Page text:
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9 Reasons Cyberattacks are So Successful

January 15th 2019
9 Reasons Cyberattacks are So Successful

9 Reasons Cyberattacks are So Successful

In a recent whitepaper, sponsored by SlashNext, Osterman Research conducted a survey of IT decision makers, and a few results stood out for us:

  • When asked about security incidents that have occurred during the previous 12 months, 37% stated that one or more endpoints in their network were infected as a result of a phishing email. This was the number one answer by more than 9 percentage points.
  • 14% indicated that one or more of their senior executives’ systems was infected with malware because of a phishing or spearphishing email.
  • When asked about concerns regarding various security-related issues, 54% of responders cited a user’s credentials getting successfully stolen using email-based phishing (this was the number one answer).
  • The amount spent on security in 2019 is expected to rise to $90.91 per employee, a 16% increase over 2018 spending.

These findings all point to a growing security threat from phishing attacks, and while the whitepaper highlights email-based phishing, we’ve seen a growing set of attack vectors that reside outside of the email inbox. In a recent blog post, we highlighted five phishing scams outside of email, to include malicious browser extensions, credential stealing, technical support scams, rogue software, and gift and prize scams.

So why are cyberattacks so successful? Osterman research identified eight reasons.

  1. Criminals are smart and capable. The criminal network is organized, collaborative, and well-funded. And now more than ever they have the technical resources to develop and unleash new and sophisticated attack methods.
  2. Criminals make lots of money from their efforts. Osterman cited research from Bromium that found the most lucrative cybercriminals can make up to $2 million annually and even entry-level hackers can make $42,000 per year.
  3. Organizations make mistakes. The research indicates (and the survey results support) that organizations don’t have adequate data protection and backup plans in place to support business continuity. A lack of systems and employee training creates a fertile landscape for cyberattacks.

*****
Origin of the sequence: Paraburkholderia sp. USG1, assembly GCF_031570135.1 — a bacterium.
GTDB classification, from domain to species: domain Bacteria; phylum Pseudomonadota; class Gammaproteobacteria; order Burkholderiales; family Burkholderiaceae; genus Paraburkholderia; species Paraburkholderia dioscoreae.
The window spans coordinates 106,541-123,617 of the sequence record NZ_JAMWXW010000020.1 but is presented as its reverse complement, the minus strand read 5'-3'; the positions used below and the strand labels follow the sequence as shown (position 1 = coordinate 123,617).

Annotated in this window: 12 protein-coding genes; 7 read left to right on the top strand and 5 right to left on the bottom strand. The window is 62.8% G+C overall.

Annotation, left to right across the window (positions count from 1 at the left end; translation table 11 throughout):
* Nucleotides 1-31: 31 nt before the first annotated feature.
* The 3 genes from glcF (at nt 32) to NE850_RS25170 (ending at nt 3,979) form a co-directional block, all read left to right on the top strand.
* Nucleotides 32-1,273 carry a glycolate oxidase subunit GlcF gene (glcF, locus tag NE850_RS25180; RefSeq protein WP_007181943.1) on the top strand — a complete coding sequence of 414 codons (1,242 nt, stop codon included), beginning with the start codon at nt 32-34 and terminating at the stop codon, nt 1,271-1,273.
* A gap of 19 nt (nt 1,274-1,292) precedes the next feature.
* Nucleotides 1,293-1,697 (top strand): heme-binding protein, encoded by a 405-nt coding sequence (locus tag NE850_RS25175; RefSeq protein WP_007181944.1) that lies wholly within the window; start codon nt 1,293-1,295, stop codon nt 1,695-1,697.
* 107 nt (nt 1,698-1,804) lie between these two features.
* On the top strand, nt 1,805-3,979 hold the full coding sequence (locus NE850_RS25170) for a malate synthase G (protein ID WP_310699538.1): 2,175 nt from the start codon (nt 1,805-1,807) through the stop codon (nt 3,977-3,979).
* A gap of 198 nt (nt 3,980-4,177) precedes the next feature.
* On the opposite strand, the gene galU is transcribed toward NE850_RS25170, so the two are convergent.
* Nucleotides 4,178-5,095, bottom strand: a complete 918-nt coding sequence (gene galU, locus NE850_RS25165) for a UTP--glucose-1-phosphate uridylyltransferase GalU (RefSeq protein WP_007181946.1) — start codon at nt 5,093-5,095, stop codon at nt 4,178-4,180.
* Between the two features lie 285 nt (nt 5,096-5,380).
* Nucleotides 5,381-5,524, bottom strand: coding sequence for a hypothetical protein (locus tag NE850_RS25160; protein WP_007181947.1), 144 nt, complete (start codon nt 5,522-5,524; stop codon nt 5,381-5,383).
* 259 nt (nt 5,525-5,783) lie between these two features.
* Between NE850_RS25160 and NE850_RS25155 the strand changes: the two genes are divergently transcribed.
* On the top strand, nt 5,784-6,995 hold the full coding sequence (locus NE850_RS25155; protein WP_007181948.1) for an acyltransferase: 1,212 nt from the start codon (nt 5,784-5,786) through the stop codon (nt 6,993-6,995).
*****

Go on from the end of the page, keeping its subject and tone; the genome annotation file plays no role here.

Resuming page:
4. Users make mistakes. We’re likely all guilty of using inadequate passwords and then using them repeatedly. On top of this many people use personal devices and unauthorized applications to conduct business, creating additional attack vectors for cybercriminals.
  5. Vendors make mistakes. Software almost always gets shipped with vulnerabilities and let’s face it mistakes happen, but in some instances, vendors can fail to patch these vulnerabilities, including companies like Microsoft, Firefox, and Equifax (we know how that turned out).
  6. There are more points of vulnerability. The Internet of Things (IoT) has driven the number of possible attack vectors up considerably, and in fact Osterman cites Gartner research that by 2020, IoT will reach 20.4 billion units, with 7.6 billion of them in business settings.
  7. Use of cryptocurrency. The difficulty with tracing cryptocurrencies has emboldened cybercriminals, and we’ve seen this with the increase in ransomware attacks.
  8. Cybercrime isn’t just for professionals. The dark web has opened the door for the novice cybercriminal with the availability of ransomware-as-a-service kits and other tools of the trade.

These are all some valid reasons why cyberattacks are so successful, but we’ll add one more that we think is going to play a major role as we move through the year.

  1. Most cybersecurity solutions are NOT real-time. The speed in which phishing websites are spun-up and then taken down leave almost no time for traditional blocklist-based security solutions to even notice. By the time a phishing attack has been identified it’s more than likely the attack vector won’t even exist anymore. The only way to stop today’s sophisticated phishing attacks is with real-time, zero-hour detection of threats.

SlashNext phishing site detection is cloud-powered and out-of-band, so it does not introduce any network latency. With seamless integration to existing blocking defenses, and near-zero false positives, automated blocking becomes feasible. Together with a simple 20-minute install and no tuning requirements, SlashNext phishing threat protection is immediate, non-disruptive, and effective.

To access the Osterman Research whitepaper – Addressing the Key Cybersecurity Issues Organizations Face – just follow this link.